Theory based final costume design project.
Designed in the style of "Gothic" with late 1800's , dark fairy-tale, and modern influences.
Some characters are gender bent to help tell the story and explore the question: Are only male characteristics viewed as powerful, and what kind of power do woman have in classical story telling?
pen and marker.
Hamlet, designed as a female, begins the show by following traditional gender roles in her society.This is shown by her wearing a lavish long gown to court. As the plot progresses Hamlet becomes more and more masculine and disheveled as she gains power, concluding with her dresses getting consistently shorter and her wearing trousers by the end.
Ophelia, designed as a male, begins the show by following traditional gender roles in his society, though the silhouette is soft, and the colors more feminine, this outfit would still be appropriate for men. As the plot progresses and Ophelia looses power and control, he becomes more feminine. He is last seen in a spin on the classic white nightgown so often seen in productions. Ophelia was designed this was to pose the question is power purely male in these stories, or masculine traits?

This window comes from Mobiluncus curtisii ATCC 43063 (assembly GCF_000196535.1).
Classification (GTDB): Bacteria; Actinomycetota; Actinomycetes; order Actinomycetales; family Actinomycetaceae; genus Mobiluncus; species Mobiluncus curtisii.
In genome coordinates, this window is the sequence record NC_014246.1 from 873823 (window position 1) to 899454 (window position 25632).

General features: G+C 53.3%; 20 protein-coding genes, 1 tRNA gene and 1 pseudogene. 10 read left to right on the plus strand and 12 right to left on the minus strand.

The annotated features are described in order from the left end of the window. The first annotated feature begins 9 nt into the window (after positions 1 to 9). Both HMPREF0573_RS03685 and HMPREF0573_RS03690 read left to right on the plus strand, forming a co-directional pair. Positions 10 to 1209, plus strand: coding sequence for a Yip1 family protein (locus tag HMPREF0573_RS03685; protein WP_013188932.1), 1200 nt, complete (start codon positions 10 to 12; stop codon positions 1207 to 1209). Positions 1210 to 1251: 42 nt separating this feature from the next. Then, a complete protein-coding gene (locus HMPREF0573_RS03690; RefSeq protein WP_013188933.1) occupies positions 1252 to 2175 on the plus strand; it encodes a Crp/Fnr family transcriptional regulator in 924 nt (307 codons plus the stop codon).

Gertrude designed as a male.
Claudius designed as a women. The concept being, what different kinds of power is there, and would the kind of power Claudius had change based on the gender of the charter? With this idea in mind Claudius starts out having sexual power though using her body to manipulate the men around her. As the story progresses she starts to become more powerful in a traditional seance and because of this her costumes become more structured, intricate, and less revealing. She was inspired by Gothic architecture, high fashion, and ravens.
Horatio designed as a female. Though she would be played by a small female actress, she would have a vary masculine androgynous appearance similar to that of men in the 1800's. Playing with gender standards, when the character is at an official event she would dress famine, but when she were in casual clothing she would be dressed more masculine. The character would act as a though-line narrator and author, ending the show by writing in her journal, documenting Hamlet's story.
Rosencrantz and Guildenstern designed as twins, one male one female. They would both be androgynous in appearance.
Hamlet's Ghost and the Priestess designed as a female (played by the same actor)